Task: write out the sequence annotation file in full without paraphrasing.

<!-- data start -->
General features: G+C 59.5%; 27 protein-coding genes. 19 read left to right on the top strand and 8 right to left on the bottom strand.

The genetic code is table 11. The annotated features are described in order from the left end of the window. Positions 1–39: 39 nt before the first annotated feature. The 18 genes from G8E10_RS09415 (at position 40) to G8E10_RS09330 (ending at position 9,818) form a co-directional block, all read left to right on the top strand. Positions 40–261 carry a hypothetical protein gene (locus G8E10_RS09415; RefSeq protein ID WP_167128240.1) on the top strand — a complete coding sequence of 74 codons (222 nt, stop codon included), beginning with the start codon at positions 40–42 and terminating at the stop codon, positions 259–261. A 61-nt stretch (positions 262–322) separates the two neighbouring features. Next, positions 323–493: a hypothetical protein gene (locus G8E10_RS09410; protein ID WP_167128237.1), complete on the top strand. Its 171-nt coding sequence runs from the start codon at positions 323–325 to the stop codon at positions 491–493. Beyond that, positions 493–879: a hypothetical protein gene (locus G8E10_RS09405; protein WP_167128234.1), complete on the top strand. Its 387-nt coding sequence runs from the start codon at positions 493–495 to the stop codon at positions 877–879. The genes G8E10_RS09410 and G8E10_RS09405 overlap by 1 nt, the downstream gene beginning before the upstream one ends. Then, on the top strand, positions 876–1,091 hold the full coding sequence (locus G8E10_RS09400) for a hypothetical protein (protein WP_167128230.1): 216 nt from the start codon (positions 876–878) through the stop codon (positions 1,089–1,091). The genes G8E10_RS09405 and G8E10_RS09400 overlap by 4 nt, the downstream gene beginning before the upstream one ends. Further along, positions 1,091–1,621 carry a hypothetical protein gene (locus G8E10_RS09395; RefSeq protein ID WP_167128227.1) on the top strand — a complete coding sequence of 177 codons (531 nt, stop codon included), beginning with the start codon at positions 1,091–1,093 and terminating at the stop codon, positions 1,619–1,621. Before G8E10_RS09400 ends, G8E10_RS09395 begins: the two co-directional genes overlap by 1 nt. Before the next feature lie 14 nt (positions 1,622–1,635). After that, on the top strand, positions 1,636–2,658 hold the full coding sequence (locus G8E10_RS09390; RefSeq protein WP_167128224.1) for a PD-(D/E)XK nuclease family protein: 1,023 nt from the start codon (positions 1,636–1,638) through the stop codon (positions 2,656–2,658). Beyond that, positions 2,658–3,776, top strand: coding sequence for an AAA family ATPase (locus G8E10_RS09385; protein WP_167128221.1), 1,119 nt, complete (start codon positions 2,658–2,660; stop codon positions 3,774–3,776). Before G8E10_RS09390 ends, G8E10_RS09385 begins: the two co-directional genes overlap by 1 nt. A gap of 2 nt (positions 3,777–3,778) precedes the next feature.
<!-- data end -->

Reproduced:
General features: G+C 59.5%; 27 protein-coding genes. 19 read left to right on the top strand and 8 right to left on the bottom strand.

The genetic code is table 11. The annotated features are described in order from the left end of the window. Positions 1–39: 39 nt before the first annotated feature. The 18 genes from G8E10_RS09415 (at position 40) to G8E10_RS09330 (ending at position 9,818) form a co-directional block, all read left to right on the top strand. Positions 40–261 carry a hypothetical protein gene (locus G8E10_RS09415; RefSeq protein ID WP_167128240.1) on the top strand — a complete coding sequence of 74 codons (222 nt, stop codon included), beginning with the start codon at positions 40–42 and terminating at the stop codon, positions 259–261. A 61-nt stretch (positions 262–322) separates the two neighbouring features. Next, positions 323–493: a hypothetical protein gene (locus G8E10_RS09410; protein ID WP_167128237.1), complete on the top strand. Its 171-nt coding sequence runs from the start codon at positions 323–325 to the stop codon at positions 491–493. Beyond that, positions 493–879: a hypothetical protein gene (locus G8E10_RS09405; protein WP_167128234.1), complete on the top strand. Its 387-nt coding sequence runs from the start codon at positions 493–495 to the stop codon at positions 877–879. The genes G8E10_RS09410 and G8E10_RS09405 overlap by 1 nt, the downstream gene beginning before the upstream one ends. Then, on the top strand, positions 876–1,091 hold the full coding sequence (locus G8E10_RS09400) for a hypothetical protein (protein WP_167128230.1): 216 nt from the start codon (positions 876–878) through the stop codon (positions 1,089–1,091). The genes G8E10_RS09405 and G8E10_RS09400 overlap by 4 nt, the downstream gene beginning before the upstream one ends. Further along, positions 1,091–1,621 carry a hypothetical protein gene (locus G8E10_RS09395; RefSeq protein ID WP_167128227.1) on the top strand — a complete coding sequence of 177 codons (531 nt, stop codon included), beginning with the start codon at positions 1,091–1,093 and terminating at the stop codon, positions 1,619–1,621. Before G8E10_RS09400 ends, G8E10_RS09395 begins: the two co-directional genes overlap by 1 nt. Before the next feature lie 14 nt (positions 1,622–1,635). After that, on the top strand, positions 1,636–2,658 hold the full coding sequence (locus G8E10_RS09390; RefSeq protein WP_167128224.1) for a PD-(D/E)XK nuclease family protein: 1,023 nt from the start codon (positions 1,636–1,638) through the stop codon (positions 2,656–2,658). Beyond that, positions 2,658–3,776, top strand: coding sequence for an AAA family ATPase (locus G8E10_RS09385; protein WP_167128221.1), 1,119 nt, complete (start codon positions 2,658–2,660; stop codon positions 3,774–3,776). Before G8E10_RS09390 ends, G8E10_RS09385 begins: the two co-directional genes overlap by 1 nt. A gap of 2 nt (positions 3,777–3,778) precedes the next feature.